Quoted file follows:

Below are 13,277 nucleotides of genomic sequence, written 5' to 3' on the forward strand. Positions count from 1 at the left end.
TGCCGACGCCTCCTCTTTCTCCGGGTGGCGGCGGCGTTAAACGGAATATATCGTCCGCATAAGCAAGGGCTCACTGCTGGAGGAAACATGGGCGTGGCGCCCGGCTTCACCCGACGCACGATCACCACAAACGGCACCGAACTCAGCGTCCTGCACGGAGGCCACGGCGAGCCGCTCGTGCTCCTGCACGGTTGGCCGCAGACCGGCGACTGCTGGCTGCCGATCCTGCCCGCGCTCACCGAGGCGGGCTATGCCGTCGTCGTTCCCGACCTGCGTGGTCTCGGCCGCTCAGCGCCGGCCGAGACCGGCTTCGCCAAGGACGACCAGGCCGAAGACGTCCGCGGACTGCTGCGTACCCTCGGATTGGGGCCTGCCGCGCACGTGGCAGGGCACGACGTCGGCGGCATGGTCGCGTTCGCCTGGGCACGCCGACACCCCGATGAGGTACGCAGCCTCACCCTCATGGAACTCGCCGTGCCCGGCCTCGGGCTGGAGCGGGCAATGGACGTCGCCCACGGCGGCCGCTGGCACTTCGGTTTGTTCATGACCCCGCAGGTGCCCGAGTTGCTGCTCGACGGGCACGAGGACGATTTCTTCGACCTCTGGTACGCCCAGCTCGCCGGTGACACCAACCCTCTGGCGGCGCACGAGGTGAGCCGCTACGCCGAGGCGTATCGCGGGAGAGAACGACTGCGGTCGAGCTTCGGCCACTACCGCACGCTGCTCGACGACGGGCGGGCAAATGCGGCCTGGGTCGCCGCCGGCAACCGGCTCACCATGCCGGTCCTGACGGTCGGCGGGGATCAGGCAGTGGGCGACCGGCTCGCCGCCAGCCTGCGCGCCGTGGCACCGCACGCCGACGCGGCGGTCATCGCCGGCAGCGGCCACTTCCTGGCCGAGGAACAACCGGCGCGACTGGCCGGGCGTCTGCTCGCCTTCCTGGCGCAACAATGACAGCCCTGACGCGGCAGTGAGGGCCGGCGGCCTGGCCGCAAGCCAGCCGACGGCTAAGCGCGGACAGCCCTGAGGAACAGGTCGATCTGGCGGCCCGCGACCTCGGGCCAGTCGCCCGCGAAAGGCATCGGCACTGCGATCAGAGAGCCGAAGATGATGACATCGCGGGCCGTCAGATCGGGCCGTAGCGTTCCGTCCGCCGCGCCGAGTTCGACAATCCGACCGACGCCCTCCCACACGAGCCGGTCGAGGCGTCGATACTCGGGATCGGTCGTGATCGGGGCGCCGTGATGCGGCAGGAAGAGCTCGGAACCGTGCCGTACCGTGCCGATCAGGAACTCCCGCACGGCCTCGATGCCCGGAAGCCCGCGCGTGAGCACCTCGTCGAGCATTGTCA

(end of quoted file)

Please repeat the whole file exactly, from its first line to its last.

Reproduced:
Below are 13,277 nucleotides of genomic sequence, written 5' to 3' on the forward strand. Positions count from 1 at the left end.
TGCCGACGCCTCCTCTTTCTCCGGGTGGCGGCGGCGTTAAACGGAATATATCGTCCGCATAAGCAAGGGCTCACTGCTGGAGGAAACATGGGCGTGGCGCCCGGCTTCACCCGACGCACGATCACCACAAACGGCACCGAACTCAGCGTCCTGCACGGAGGCCACGGCGAGCCGCTCGTGCTCCTGCACGGTTGGCCGCAGACCGGCGACTGCTGGCTGCCGATCCTGCCCGCGCTCACCGAGGCGGGCTATGCCGTCGTCGTTCCCGACCTGCGTGGTCTCGGCCGCTCAGCGCCGGCCGAGACCGGCTTCGCCAAGGACGACCAGGCCGAAGACGTCCGCGGACTGCTGCGTACCCTCGGATTGGGGCCTGCCGCGCACGTGGCAGGGCACGACGTCGGCGGCATGGTCGCGTTCGCCTGGGCACGCCGACACCCCGATGAGGTACGCAGCCTCACCCTCATGGAACTCGCCGTGCCCGGCCTCGGGCTGGAGCGGGCAATGGACGTCGCCCACGGCGGCCGCTGGCACTTCGGTTTGTTCATGACCCCGCAGGTGCCCGAGTTGCTGCTCGACGGGCACGAGGACGATTTCTTCGACCTCTGGTACGCCCAGCTCGCCGGTGACACCAACCCTCTGGCGGCGCACGAGGTGAGCCGCTACGCCGAGGCGTATCGCGGGAGAGAACGACTGCGGTCGAGCTTCGGCCACTACCGCACGCTGCTCGACGACGGGCGGGCAAATGCGGCCTGGGTCGCCGCCGGCAACCGGCTCACCATGCCGGTCCTGACGGTCGGCGGGGATCAGGCAGTGGGCGACCGGCTCGCCGCCAGCCTGCGCGCCGTGGCACCGCACGCCGACGCGGCGGTCATCGCCGGCAGCGGCCACTTCCTGGCCGAGGAACAACCGGCGCGACTGGCCGGGCGTCTGCTCGCCTTCCTGGCGCAACAATGACAGCCCTGACGCGGCAGTGAGGGCCGGCGGCCTGGCCGCAAGCCAGCCGACGGCTAAGCGCGGACAGCCCTGAGGAACAGGTCGATCTGGCGGCCCGCGACCTCGGGCCAGTCGCCCGCGAAAGGCATCGGCACTGCGATCAGAGAGCCGAAGATGATGACATCGCGGGCCGTCAGATCGGGCCGTAGCGTTCCGTCCGCCGCGCCGAGTTCGACAATCCGACCGACGCCCTCCCACACGAGCCGGTCGAGGCGTCGATACTCGGGATCGGTCGTGATCGGGGCGCCGTGATGCGGCAGGAAGAGCTCGGAACCGTGCCGTACCGTGCCGATCAGGAACTCCCGCACGGCCTCGATGCCCGGAAGCCCGCGCGTGAGCACCTCGTCGAGCATTGTCA